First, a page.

5. Who are some of your design heroes?
Ah so many people but to name a few - and I'm sure I will forget some names since I am such a visual person but - I love Eyvind Earle, Maurice Noble, Charley Harper, Lou Romano, Saul Bass, Paul Rand, Robert Valley, Ramone / Chris Zibach, Devin Crane, Donald "Drawbertson" Robertson, Kevin Dart, Max Boas, Christophe Lautrette, Ryo Takemasa. I find a lot of inspiration on Pinterest and Instagram these days.
5. Do you have any creative patterns, rituals, or routines?
I don't really have any creative routines, usually I will see something and I'll be inspired by the lighting or the composition or simplicity of something. I'll notice the colors or the pattern combination and will want to explore or create my own take on it. When I am creating a piece I always start by designing the silhouette and the largest shapes then get smaller and smaller with shapes to show more detail. But usually my goal is always to use the least amount of shapes to show what I need to show or am hoping to show in the piece. Often if I am working on a piece and I am not liking the direction it is going it will be because the silhouette is off or the values are off, so I will usually turn the photo black and white - or remove any small details/textures and return to the simple silhouette and it will help me figure out what isn't working. I do like repetition I noticed in terms of patterns. I also like to explore using different colors together that I wouldn't normally combine and then try to make them work together. For some reason, when I make two colors work together that aren't usually seen together I get a weird satisfaction and excitement. I feel insanely accomplished - then I usually look around the room to nod my head at someone who agrees but quickly realize I am alone in my apartment.
6. We love that your own personal style is also reflected in your work. Who/what are some of your greatest inspirations for your own personal style?
My personal style really developed out of me not knowing how to draw very well when I was first starting out. Since I hadn't taken any art classes in high school I struggled with showing what I wanted to show or draw because I physically couldn't draw it. I also am usually in a hurry when doing my work or trying to finish it as quickly as possible. So many times I start by thinking about a art piece for awhile and simplifying it in my head then I will lay down lines or shapes one by one until I can see the image or I know that an outsider viewing the piece will be able to understand the visual. I definitely learned a lot about design and composition from the design classes I took at USC.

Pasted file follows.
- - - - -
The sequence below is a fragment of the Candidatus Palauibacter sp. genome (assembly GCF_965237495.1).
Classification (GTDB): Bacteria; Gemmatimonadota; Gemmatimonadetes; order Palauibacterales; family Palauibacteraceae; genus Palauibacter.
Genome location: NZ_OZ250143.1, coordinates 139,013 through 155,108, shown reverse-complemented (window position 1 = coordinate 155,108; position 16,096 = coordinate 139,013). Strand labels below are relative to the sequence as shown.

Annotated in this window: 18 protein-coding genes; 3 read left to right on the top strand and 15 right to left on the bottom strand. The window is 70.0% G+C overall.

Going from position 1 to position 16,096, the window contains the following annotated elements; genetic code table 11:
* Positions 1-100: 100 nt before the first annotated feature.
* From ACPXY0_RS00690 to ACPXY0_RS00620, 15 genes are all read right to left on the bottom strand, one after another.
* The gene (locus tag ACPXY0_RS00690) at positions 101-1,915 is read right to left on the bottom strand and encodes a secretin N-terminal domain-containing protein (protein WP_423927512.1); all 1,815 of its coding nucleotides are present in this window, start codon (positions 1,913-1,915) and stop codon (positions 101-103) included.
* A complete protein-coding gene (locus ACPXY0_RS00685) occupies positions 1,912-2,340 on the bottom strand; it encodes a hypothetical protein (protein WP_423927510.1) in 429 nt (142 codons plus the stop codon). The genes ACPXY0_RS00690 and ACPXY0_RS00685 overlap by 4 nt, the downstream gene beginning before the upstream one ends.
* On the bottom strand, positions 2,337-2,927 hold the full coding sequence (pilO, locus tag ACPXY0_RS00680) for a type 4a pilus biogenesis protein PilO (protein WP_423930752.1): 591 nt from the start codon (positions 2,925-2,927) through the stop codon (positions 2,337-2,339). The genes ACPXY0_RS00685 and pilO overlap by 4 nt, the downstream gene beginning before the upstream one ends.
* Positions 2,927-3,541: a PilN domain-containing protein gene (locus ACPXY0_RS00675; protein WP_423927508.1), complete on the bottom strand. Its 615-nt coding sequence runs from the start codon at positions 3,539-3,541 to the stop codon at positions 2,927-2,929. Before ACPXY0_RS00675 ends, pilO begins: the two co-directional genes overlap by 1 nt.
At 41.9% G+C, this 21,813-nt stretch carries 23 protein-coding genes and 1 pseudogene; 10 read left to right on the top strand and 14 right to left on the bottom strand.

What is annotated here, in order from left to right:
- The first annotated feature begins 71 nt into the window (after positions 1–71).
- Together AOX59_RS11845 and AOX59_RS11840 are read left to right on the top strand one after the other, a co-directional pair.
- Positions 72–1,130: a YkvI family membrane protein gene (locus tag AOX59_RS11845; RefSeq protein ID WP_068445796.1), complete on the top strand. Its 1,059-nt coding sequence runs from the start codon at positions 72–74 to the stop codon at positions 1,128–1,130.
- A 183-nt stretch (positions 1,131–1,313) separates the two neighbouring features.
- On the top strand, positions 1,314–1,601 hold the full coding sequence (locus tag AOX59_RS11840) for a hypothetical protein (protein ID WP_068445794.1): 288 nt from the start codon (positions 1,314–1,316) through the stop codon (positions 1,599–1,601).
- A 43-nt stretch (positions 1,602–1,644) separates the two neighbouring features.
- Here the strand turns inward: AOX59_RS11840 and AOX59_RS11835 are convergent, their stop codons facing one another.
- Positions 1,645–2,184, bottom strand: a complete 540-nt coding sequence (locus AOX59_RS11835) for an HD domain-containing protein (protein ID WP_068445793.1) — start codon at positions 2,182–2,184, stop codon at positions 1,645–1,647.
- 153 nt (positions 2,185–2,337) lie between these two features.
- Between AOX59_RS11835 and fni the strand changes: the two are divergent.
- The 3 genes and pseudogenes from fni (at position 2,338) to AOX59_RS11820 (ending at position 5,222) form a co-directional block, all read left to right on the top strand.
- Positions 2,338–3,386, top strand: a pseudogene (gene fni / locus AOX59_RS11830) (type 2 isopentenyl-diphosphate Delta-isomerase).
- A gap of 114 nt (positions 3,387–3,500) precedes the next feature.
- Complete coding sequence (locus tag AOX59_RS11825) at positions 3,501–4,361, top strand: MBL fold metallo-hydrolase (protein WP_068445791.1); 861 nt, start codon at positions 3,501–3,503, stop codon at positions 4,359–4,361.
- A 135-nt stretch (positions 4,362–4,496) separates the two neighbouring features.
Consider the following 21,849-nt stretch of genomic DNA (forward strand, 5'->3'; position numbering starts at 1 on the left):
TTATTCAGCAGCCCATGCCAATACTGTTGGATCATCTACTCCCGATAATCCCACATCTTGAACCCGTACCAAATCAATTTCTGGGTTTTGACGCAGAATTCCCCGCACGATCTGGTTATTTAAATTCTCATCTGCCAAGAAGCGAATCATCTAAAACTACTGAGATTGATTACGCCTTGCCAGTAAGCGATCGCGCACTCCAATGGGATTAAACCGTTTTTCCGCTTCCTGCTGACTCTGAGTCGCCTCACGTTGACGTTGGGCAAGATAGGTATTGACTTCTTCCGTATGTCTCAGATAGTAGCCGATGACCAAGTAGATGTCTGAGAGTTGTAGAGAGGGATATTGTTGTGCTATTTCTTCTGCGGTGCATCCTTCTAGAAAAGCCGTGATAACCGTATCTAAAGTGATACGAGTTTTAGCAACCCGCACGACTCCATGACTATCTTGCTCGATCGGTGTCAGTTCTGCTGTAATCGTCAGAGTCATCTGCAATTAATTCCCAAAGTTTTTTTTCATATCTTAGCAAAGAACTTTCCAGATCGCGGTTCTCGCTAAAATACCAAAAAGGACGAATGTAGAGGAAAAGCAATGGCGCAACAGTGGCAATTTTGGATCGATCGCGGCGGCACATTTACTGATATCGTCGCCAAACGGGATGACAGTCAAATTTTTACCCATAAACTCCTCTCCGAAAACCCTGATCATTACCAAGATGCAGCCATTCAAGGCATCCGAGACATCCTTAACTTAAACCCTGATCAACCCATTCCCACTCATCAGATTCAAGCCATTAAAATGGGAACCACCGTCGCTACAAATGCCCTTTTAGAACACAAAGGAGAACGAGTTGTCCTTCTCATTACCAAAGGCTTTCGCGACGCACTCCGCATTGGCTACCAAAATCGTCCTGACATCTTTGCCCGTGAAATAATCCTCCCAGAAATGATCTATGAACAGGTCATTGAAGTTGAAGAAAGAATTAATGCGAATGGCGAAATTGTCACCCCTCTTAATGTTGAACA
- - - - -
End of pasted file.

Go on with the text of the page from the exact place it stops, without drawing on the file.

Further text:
8. How has living in Los Angeles influenced your street style?
Living in LA has exposed me to a lot of loud styles and colorful styles that have inspired me to introduce more color into my wardrobe. I used to be someone who would really only buy black clothing and wear very neutral colors. But a good friend and mentor at DreamWorks Animation urged me to explore color with my clothing since I love color so much, and use a lot of color in my art. My style also developed a lot when I was a PA and working in positions that didn't allow me to be very creative. I would get my creative energy out in the mornings by basically playing dress up and trying to create a new outfit with the pattern and colored clothes in my closet. I don't really wear the same combination of clothing twice - it creates a challenge in the morning- an exciting problem solving challenge that allows me to play with color, pattern, design, and silhouette. Another thing I am grateful for about LA and my style is that you can basically dress up as much as you want everyday and people won't question why you are dressed up because the entertainment industry is full of so many creative people - nothing is entirely out of the ordinary rather just labeled as "creative".
9. What is your favorite thing about living in L.A.?
Favorite thing about living in LA is that there are so many places to explore. Every week I discover a place or activity in this city that I hadn't heard of which keeps me away from a monotonous life. I love that you can basically cater to whatever mood you are in each day because of the many cities that overlap - each having it's own personality and energy.
10. What are some of your favorite places in L.A. ?
Food: Din Tai Fung, Nobu in Malibu, Umami Burger
Dancing Bars: The Den on Sunset, Warwick, Bar Lubitsch, Harlowe
Fitness: Prevail Boxing, One Down Dog Yoga (I love their hot yoga class), Metamorphosis Pilates in Pasadena is great as well.
Shopping: Rosebowl Flea Market, Long Beach Flea Market, Wasteland, American Vintage, Owl Talk (Vintage Store in Eagle Rock), Jbrand Factory Outlet (but I think it's closed now), Instagram allows you to find a lot of great vintage/thrft stores in LA as well.
Art: Gallery Nucleus has a lot of great gallery shows as well as Center Stage Gallery in Burbank, Wacko is a great bookstore in East Hollywood
11. What are your plans for the future?
Continue working at DreamWorks Animation as well as make a name for myself as a fashion illustrator outside of the work I am already doing. Possibly get into the world of styling for photo shoots since I love dressing people up and mixing/matching clothing. I would love to collaborate with some online magazines with my art while still working my job at DreamWorks because I really enjoy my team / position there and the company culture but definitely have separate interests that I want to continue exploring.
12. What advice do you have for someone who wants to explore their creative side but isn't sure how to?
I would say be open to creativity in various forms and try out as many things as you like until something sticks. If you are too focused on one type of creativity/art and maybe it isn't for you but you keep forcing it then don't stress about it, try something else. Try cooking, playing dress up, dressing someone else up, writing, dancing, making up a dance, reorganizing your room or apartment or a friends apartment, adding designs to your nails, making your own jewelry, knitting - I feel like so much creativity comes from putting yourself outside of your comfort zone and then then living through the discomfort or going so crazy that you can't force anything and your natural creativity whatever it is comes out. Hope that makes some sense!